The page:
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    ABSTRACT: We investigated the rates of fecal transmission of extended-spectrum β-lactamase (ESBL)-producing Enterobacteriaceae (ESBL-E) and carbapenem-resistant Enterobacteriaceae (CRE) among patients admitted to intensive care units (ICUs). From June to August 2012, rectal cultures were acquired from all patients at ICU admission. For patients not carrying ESBL-E or CRE at admission, follow-up cultures were performed to detect acquisition. A chromogenic assay was used to screen for ESBL-E and CRE. Bacterial species identification and antibiotic susceptibility tests were performed using the Vitek 2 system (bioMérieux, France). ESBL genotypes were determined by PCR, and clonal relatedness of the isolates was assessed by pulsed-field gel electrophoresis. Out of 347 ICU admissions, 98 patients were found to be carriers of ESBL-E (28.2%, 98/347). Follow-up cultures were acquired from 91 of the patients who tested negative for ESBL-E at admission; the acquisition rate in this group was 12.1% (11/91), although none was a nosocomial transmission. For CRE, the prevalence of fecal carriage was 0.3% (1/347), and the acquisition rate was 2.9% (4/140). None of the CRE isolates were carbapenemase-producers. The high prevalence of ESBL-E carriage on admission (28.2%), coupled with rare nosocomial transmission and the very low carriage rate of CRE (0.3%), challenge the routine use of active surveillance in non-epidemic settings. Nevertheless, passive surveillance measures, such as rapid and accurate screening of clinical specimens, will be critical for controlling the spread of CRE.
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    • "A significantly higher contribution of susceptible strains was noticed by Ko et al. [17], Nijssen et al. [27], and Wang et al. [28]. The authors noted accordingly 90.9% [17], 95.3% [27], and 93.3% [28] ceftazidime-susceptible Proteus spp. strains. "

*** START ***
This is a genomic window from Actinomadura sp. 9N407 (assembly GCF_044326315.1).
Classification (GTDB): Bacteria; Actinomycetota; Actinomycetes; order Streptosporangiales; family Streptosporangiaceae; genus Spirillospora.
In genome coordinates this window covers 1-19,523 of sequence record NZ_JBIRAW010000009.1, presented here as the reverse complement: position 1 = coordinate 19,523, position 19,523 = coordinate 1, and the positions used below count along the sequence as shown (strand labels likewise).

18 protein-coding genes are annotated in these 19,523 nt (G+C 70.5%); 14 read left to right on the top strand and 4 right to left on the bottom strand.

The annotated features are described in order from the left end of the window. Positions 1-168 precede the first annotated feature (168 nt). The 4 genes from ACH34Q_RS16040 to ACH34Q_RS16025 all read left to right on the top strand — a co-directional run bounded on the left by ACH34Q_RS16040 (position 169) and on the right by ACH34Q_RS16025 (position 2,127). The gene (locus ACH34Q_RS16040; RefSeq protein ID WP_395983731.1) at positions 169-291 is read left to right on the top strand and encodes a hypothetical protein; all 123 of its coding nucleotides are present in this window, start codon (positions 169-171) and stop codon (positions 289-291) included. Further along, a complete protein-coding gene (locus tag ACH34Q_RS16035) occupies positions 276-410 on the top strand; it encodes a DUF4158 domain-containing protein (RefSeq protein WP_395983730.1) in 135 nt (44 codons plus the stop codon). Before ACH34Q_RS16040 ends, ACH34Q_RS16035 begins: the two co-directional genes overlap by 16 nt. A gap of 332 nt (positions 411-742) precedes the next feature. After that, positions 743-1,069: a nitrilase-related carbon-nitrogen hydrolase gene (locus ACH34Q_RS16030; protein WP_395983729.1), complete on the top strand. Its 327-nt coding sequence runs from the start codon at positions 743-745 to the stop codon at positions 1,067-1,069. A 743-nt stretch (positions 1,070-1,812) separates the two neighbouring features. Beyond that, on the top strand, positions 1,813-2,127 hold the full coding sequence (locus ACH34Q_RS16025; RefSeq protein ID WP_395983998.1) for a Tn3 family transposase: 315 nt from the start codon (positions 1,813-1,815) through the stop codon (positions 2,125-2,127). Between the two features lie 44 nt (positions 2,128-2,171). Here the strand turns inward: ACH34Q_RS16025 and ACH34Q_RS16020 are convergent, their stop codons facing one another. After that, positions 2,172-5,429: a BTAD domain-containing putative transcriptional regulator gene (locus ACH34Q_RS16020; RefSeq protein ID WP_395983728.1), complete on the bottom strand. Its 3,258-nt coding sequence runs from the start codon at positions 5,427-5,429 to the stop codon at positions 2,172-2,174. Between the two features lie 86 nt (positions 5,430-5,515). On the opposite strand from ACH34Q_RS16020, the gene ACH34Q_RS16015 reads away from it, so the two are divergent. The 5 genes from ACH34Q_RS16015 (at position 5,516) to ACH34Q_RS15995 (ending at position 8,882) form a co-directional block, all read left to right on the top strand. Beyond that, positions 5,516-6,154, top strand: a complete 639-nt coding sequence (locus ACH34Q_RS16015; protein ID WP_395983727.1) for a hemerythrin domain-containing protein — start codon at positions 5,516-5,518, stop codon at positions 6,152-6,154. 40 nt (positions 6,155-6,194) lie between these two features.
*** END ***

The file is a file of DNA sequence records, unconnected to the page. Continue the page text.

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    • "Moreover, the ESBL rates in India for E. coli, K. pneumoniae, and K. oxytoca were 79.0%, 69.4%, and 100%, respectively [45]. Among Enterobacteriaceae isolates collected from 8 tertiary-care hospitals in various regions of Korea, ESBL positivity of K. pneumoniae isolates was 22.4%, while that of E. coli isolates was 10.2% [46]. The prevalences of Enterobacteriaceae isolates with ESBL were 26% in K. pneumoniae, 14% in E. coli, and 13% in Proteus mirabilis, and a significantly rising prevalence of ESBL production among K. pneumoniae was noted in Taiwanese intensive care units [47]. "
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    ABSTRACT: Antimicrobial resistance has become one of the most serious public health concerns worldwide. Although circumstances may vary by region or country, it is clear that some Asian countries are epicenters of resistance, having seen rapid increases in the prevalence of antimicrobial resistance of major bacterial pathogens. In these locations, however, the public health infrastructure to combat this problem is very poor. The prevalence rates of methicillin-resistant Staphylococcus aureus (MRSA), macrolide-resistant Streptococcus pneumoniae, and multidrug-resistant enteric pathogens are very high due to the recent emergence of extremely drug-resistant gram-negative bacilli in Asia. Because antimicrobial options for these pathogens are extremely limited, infections caused by antimicrobial-resistant bacteria are often associated with inappropriate antimicrobial therapy and poor clinical outcomes. Physicians should be aware of the current epidemiological status of resistance and understand the appropriate use of antimicrobial agents in clinical practice. This review focuses on describing the epidemiology and clinical implications of antimicrobial-resistant bacterial infections in Asian countries.